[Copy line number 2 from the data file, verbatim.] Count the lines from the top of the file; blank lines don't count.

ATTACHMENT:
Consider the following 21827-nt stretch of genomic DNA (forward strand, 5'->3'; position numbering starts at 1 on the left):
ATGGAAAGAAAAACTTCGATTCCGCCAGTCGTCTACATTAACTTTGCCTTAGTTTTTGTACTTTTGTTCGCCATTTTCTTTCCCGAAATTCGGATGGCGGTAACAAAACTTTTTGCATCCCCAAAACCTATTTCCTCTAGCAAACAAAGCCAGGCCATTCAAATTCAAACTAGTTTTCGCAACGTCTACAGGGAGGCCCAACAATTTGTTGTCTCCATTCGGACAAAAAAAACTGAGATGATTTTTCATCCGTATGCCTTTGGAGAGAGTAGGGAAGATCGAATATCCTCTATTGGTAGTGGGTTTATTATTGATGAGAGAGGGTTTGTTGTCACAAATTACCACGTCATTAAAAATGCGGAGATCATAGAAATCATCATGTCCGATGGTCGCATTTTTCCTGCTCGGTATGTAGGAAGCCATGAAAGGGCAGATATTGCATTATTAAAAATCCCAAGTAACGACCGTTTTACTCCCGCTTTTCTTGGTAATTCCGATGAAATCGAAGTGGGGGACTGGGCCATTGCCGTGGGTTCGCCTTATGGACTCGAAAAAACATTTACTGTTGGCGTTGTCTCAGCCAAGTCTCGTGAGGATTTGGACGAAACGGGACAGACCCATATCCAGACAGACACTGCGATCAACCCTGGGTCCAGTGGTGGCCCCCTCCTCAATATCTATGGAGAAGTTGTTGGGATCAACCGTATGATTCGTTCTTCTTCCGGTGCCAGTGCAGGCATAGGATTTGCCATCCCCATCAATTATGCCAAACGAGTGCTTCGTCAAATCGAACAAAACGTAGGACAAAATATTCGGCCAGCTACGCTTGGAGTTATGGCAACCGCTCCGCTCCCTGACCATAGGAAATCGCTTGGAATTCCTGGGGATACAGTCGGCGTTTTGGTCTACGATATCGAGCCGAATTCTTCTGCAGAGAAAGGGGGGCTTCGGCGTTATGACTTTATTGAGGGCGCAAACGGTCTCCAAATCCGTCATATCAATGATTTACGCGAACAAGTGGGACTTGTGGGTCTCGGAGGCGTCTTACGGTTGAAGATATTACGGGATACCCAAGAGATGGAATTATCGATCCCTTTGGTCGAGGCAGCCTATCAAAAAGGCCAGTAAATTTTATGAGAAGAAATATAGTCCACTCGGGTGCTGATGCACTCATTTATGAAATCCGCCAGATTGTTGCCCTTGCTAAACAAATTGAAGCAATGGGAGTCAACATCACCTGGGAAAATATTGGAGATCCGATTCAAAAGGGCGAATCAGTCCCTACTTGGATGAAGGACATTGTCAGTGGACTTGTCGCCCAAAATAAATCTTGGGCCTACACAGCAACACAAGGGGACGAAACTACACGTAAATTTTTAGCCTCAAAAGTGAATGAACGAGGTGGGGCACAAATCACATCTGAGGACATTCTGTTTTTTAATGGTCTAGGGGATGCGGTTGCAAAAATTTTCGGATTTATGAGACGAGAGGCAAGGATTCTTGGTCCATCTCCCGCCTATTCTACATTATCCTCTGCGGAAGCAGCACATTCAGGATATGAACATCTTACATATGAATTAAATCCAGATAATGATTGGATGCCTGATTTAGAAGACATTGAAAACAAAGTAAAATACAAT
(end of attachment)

ATGGAAAGAAAAACTTCGATTCCGCCAGTCGTCTACATTAACTTTGCCTTAGTTTTTGTACTTTTGTTCGCCATTTTCTTTCCCGAAATTCGGATGGCGGTAACAAAACTTTTTGCATCCCCAAAACCTATTTCCTCTAGCAAACAAAGCCAGGCCATTCAAATTCAAACTAGTTTTCGCAACGTCTACAGGGAGGCCCAACAATTTGTTGTCTCCATTCGGACAAAAAAAACTGAGATGATTTTTCATCCGTATGCCTTTGGAGAGAGTAGGGAAGATCGAATATCCTCTATTGGTAGTGGGTTTATTATTGATGAGAGAGGGTTTGTTGTCACAAATTACCACGTCATTAAAAATGCGGAGATCATAGAAATCATCATGTCCGATGGTCGCATTTTTCCTGCTCGGTATGTAGGAAGCCATGAAAGGGCAGATATTGCATTATTAAAAATCCCAAGTAACGACCGTTTTACTCCCGCTTTTCTTGGTAATTCCGATGAAATCGAAGTGGGGGACTGGGCCATTGCCGTGGGTTCGCCTTATGGACTCGAAAAAACATTTACTGTTGGCGTTGTCTCAGCCAAGTCTCGTGAGGATTTGGACGAAACGGGACAGACCCATATCCAGACAGACACTGCGATCAACCCTGGGTCCAGTGGTGGCCCCCTCCTCAATATCTATGGAGAAGTTGTTGGGATCAACCGTATGATTCGTTCTTCTTCCGGTGCCAGTGCAGGCATAGGATTTGCCATCCCCATCAATTATGCCAAACGAGTGCTTCGTCAAATCGAACAAAACGTAGGACAAAATATTCGGCCAGCTACGCTTGGAGTTATGGCAACCGCTCCGCTCCCTGACCATAGGAAATCGCTTGGAATTCCTGGGGATACAGTCGGCGTTTTGGTCTACGATATCGAGCCGAATTCTTCTGCAGAGAAAGGGGGGCTTCGGCGTTATGACTTTATTGAGGGCGCAAACGGTCTCCAAATCCGTCATATCAATGATTTACGCGAACAAGTGGGACTTGTGGGTCTCGGAGGCGTCTTACGGTTGAAGATATTACGGGATACCCAAGAGATGGAATTATCGATCCCTTTGGTCGAGGCAGCCTATCAAAAAGGCCAGTAAATTTTATGAGAAGAAATATAGTCCACTCGGGTGCTGATGCACTCATTTATGAAATCCGCCAGATTGTTGCCCTTGCTAAACAAATTGAAGCAATGGGAGTCAACATCACCTGGGAAAATATTGGAGATCCGATTCAAAAGGGCGAATCAGTCCCTACTTGGATGAAGGACATTGTCAGTGGACTTGTCGCCCAAAATAAATCTTGGGCCTACACAGCAACACAAGGGGACGAAACTACACGTAAATTTTTAGCCTCAAAAGTGAATGAACGAGGTGGGGCACAAATCACATCTGAGGACATTCTGTTTTTTAATGGTCTAGGGGATGCGGTTGCAAAAATTTTCGGATTTATGAGACGAGAGGCAAGGATTCTTGGTCCATCTCCCGCCTATTCTACATTATCCTCTGCGGAAGCAGCACATTCAGGATATGAACATCTTACATATGAATTAAATCCAGATAATGATTGGATGCCTGATTTAGAAGACATTGAAAACAAAGTAAAATACAAT